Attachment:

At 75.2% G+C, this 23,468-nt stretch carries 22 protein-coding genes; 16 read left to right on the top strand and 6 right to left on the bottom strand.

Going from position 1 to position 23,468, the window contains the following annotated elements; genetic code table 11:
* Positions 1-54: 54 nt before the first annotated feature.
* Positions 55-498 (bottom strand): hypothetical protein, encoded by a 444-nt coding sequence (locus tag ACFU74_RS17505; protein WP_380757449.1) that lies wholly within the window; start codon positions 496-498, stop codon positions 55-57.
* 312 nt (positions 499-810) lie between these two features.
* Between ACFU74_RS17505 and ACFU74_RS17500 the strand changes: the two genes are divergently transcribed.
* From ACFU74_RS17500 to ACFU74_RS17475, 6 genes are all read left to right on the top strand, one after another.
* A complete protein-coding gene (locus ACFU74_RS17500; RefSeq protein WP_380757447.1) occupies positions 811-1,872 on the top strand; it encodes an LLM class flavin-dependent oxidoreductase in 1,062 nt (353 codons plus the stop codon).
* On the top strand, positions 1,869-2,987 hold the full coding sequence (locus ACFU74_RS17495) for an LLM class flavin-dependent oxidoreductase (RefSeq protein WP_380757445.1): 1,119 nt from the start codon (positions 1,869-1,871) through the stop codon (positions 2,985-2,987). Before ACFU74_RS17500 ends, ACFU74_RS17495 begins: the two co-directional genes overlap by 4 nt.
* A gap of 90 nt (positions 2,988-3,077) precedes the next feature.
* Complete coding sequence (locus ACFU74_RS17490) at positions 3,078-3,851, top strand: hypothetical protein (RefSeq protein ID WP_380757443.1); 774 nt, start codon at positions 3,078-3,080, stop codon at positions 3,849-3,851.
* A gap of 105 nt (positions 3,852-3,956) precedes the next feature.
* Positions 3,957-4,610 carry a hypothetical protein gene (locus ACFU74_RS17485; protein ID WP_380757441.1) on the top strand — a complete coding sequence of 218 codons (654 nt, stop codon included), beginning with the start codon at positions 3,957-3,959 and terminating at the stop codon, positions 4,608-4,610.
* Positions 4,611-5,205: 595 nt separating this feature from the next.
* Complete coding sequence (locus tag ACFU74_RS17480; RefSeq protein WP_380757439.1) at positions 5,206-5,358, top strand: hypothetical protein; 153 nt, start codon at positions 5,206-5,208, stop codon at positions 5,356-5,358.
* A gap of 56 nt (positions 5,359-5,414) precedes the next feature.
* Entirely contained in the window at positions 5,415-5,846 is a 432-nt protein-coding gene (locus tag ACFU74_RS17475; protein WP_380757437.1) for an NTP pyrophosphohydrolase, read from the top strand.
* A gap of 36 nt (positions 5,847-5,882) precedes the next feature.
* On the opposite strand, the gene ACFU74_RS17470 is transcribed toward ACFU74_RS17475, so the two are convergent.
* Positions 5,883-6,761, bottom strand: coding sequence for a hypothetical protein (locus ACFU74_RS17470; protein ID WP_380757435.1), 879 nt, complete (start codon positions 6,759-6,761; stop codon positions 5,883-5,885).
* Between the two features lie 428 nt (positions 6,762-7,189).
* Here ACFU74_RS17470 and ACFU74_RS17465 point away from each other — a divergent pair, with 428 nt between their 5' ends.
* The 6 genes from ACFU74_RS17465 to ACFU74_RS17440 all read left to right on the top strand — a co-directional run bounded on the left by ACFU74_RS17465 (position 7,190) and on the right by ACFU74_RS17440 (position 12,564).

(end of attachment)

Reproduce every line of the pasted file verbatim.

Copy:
At 75.2% G+C, this 23,468-nt stretch carries 22 protein-coding genes; 16 read left to right on the top strand and 6 right to left on the bottom strand.

Going from position 1 to position 23,468, the window contains the following annotated elements; genetic code table 11:
* Positions 1-54: 54 nt before the first annotated feature.
* Positions 55-498 (bottom strand): hypothetical protein, encoded by a 444-nt coding sequence (locus tag ACFU74_RS17505; protein WP_380757449.1) that lies wholly within the window; start codon positions 496-498, stop codon positions 55-57.
* 312 nt (positions 499-810) lie between these two features.
* Between ACFU74_RS17505 and ACFU74_RS17500 the strand changes: the two genes are divergently transcribed.
* From ACFU74_RS17500 to ACFU74_RS17475, 6 genes are all read left to right on the top strand, one after another.
* A complete protein-coding gene (locus ACFU74_RS17500; RefSeq protein WP_380757447.1) occupies positions 811-1,872 on the top strand; it encodes an LLM class flavin-dependent oxidoreductase in 1,062 nt (353 codons plus the stop codon).
* On the top strand, positions 1,869-2,987 hold the full coding sequence (locus ACFU74_RS17495) for an LLM class flavin-dependent oxidoreductase (RefSeq protein WP_380757445.1): 1,119 nt from the start codon (positions 1,869-1,871) through the stop codon (positions 2,985-2,987). Before ACFU74_RS17500 ends, ACFU74_RS17495 begins: the two co-directional genes overlap by 4 nt.
* A gap of 90 nt (positions 2,988-3,077) precedes the next feature.
* Complete coding sequence (locus ACFU74_RS17490) at positions 3,078-3,851, top strand: hypothetical protein (RefSeq protein ID WP_380757443.1); 774 nt, start codon at positions 3,078-3,080, stop codon at positions 3,849-3,851.
* A gap of 105 nt (positions 3,852-3,956) precedes the next feature.
* Positions 3,957-4,610 carry a hypothetical protein gene (locus ACFU74_RS17485; protein ID WP_380757441.1) on the top strand — a complete coding sequence of 218 codons (654 nt, stop codon included), beginning with the start codon at positions 3,957-3,959 and terminating at the stop codon, positions 4,608-4,610.
* Positions 4,611-5,205: 595 nt separating this feature from the next.
* Complete coding sequence (locus tag ACFU74_RS17480; RefSeq protein WP_380757439.1) at positions 5,206-5,358, top strand: hypothetical protein; 153 nt, start codon at positions 5,206-5,208, stop codon at positions 5,356-5,358.
* A gap of 56 nt (positions 5,359-5,414) precedes the next feature.
* Entirely contained in the window at positions 5,415-5,846 is a 432-nt protein-coding gene (locus tag ACFU74_RS17475; protein WP_380757437.1) for an NTP pyrophosphohydrolase, read from the top strand.
* A gap of 36 nt (positions 5,847-5,882) precedes the next feature.
* On the opposite strand, the gene ACFU74_RS17470 is transcribed toward ACFU74_RS17475, so the two are convergent.
* Positions 5,883-6,761, bottom strand: coding sequence for a hypothetical protein (locus ACFU74_RS17470; protein ID WP_380757435.1), 879 nt, complete (start codon positions 6,759-6,761; stop codon positions 5,883-5,885).
* Between the two features lie 428 nt (positions 6,762-7,189).
* Here ACFU74_RS17470 and ACFU74_RS17465 point away from each other — a divergent pair, with 428 nt between their 5' ends.
* The 6 genes from ACFU74_RS17465 to ACFU74_RS17440 all read left to right on the top strand — a co-directional run bounded on the left by ACFU74_RS17465 (position 7,190) and on the right by ACFU74_RS17440 (position 12,564).